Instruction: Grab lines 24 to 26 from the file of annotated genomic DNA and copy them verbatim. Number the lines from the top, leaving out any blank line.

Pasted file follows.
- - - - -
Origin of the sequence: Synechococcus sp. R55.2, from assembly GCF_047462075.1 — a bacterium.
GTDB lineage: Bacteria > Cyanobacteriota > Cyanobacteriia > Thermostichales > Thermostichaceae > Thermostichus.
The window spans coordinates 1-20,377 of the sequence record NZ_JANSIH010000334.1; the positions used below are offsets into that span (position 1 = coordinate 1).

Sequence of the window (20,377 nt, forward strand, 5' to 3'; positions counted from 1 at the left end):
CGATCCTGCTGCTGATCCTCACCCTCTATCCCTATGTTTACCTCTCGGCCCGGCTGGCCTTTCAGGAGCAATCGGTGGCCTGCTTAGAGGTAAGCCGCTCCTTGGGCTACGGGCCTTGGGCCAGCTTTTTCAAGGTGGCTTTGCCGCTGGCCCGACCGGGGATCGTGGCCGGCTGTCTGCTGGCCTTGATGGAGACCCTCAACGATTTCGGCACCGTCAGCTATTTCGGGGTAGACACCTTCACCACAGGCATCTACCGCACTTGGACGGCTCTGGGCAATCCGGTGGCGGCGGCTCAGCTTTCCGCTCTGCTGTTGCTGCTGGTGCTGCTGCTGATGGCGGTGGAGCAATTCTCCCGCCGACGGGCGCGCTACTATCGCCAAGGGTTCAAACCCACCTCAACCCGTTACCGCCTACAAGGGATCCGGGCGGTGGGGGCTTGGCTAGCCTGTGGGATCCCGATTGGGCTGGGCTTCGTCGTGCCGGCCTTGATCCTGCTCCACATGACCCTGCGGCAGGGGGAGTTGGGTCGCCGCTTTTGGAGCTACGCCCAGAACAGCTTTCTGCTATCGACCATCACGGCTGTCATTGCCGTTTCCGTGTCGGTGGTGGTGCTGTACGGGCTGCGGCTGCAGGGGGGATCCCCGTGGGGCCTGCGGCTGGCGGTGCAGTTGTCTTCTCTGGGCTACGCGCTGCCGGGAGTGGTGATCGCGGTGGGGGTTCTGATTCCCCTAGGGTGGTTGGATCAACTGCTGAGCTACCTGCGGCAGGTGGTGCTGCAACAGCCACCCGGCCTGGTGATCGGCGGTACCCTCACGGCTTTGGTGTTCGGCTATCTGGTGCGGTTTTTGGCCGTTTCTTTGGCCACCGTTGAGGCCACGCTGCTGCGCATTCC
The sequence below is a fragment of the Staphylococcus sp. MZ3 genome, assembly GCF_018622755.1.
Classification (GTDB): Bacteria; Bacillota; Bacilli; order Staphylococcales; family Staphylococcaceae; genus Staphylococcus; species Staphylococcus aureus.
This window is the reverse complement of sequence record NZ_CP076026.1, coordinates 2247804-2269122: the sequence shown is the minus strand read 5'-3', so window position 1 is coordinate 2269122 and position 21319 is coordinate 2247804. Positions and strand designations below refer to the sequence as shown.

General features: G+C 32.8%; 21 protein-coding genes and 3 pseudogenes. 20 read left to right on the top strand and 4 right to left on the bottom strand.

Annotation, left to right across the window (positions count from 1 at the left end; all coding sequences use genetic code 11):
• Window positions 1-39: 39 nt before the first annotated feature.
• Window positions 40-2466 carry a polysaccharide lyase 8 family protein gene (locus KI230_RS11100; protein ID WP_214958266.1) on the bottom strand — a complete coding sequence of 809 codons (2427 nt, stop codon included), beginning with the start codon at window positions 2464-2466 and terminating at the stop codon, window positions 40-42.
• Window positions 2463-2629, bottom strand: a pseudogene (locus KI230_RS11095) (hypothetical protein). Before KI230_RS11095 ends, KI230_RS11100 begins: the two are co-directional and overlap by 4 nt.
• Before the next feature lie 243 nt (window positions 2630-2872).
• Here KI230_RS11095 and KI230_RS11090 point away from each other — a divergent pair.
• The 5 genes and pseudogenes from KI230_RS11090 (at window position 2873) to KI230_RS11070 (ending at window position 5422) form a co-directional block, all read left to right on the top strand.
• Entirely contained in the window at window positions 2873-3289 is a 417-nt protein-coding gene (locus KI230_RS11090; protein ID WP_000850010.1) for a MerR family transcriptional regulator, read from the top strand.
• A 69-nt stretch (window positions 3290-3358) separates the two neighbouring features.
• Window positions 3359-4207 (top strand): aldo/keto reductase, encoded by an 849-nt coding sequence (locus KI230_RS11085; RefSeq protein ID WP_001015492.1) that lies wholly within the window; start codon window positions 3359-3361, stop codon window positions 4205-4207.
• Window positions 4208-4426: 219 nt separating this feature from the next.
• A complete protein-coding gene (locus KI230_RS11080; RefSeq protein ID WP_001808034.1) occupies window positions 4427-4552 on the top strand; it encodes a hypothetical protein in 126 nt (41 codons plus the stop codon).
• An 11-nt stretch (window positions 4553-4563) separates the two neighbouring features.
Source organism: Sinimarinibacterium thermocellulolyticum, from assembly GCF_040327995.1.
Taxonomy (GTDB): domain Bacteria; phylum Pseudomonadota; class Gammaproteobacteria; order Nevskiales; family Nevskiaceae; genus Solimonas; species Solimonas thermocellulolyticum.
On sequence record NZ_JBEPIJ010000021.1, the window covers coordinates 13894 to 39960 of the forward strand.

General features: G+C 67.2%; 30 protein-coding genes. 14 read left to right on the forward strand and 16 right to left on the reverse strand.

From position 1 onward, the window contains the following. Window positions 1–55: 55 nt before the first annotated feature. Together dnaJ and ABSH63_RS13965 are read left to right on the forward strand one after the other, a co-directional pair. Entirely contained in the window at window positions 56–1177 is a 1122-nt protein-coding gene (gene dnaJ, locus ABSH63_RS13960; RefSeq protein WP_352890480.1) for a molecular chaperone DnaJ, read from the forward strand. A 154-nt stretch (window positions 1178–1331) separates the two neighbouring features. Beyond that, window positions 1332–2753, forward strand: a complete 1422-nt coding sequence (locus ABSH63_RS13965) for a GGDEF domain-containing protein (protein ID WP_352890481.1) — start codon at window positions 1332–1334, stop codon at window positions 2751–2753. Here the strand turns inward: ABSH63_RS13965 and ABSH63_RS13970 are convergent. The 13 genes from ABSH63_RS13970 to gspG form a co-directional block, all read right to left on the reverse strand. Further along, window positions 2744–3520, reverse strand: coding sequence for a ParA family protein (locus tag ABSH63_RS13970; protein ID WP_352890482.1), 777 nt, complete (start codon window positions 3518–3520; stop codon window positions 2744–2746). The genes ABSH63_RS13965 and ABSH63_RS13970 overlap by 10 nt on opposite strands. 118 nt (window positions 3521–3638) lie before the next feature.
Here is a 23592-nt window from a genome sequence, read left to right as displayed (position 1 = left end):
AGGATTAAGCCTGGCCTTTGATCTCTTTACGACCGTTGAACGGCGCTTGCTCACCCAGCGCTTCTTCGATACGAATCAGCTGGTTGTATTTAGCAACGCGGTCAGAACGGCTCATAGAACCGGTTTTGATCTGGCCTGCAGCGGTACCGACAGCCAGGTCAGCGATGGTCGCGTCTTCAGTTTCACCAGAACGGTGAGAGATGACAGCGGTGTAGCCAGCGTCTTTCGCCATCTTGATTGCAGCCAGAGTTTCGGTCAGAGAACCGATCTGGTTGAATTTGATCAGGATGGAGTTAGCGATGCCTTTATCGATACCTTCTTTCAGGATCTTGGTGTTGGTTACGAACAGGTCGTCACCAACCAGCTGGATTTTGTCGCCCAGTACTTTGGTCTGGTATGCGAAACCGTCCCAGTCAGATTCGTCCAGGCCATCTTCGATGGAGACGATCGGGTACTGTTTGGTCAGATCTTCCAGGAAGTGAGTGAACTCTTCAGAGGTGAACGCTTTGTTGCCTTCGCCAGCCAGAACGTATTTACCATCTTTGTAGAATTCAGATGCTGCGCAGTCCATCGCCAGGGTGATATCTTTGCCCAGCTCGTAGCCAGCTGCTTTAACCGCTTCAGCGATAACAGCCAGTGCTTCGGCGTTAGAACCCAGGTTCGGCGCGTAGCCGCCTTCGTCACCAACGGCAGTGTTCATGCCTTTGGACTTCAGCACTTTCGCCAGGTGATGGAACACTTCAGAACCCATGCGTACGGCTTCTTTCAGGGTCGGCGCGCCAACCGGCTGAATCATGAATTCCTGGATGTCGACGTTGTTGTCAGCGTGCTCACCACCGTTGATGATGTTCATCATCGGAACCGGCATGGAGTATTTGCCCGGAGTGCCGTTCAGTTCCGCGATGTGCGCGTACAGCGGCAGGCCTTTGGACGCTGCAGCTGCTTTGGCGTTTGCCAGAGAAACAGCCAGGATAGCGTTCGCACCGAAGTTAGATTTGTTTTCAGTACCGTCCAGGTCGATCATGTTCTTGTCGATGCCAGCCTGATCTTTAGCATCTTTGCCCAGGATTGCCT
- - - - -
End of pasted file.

Taxonomy (GTDB): domain Bacteria; phylum Pseudomonadota; class Gammaproteobacteria; order Nevskiales; family Nevskiaceae; genus Solimonas; species Solimonas thermocellulolyticum.
On sequence record NZ_JBEPIJ010000021.1, the window covers coordinates 13894 to 39960 of the forward strand.

General features: G+C 67.2%; 30 protein-coding genes. 14 read left to right on the forward strand and 16 right to left on the reverse strand.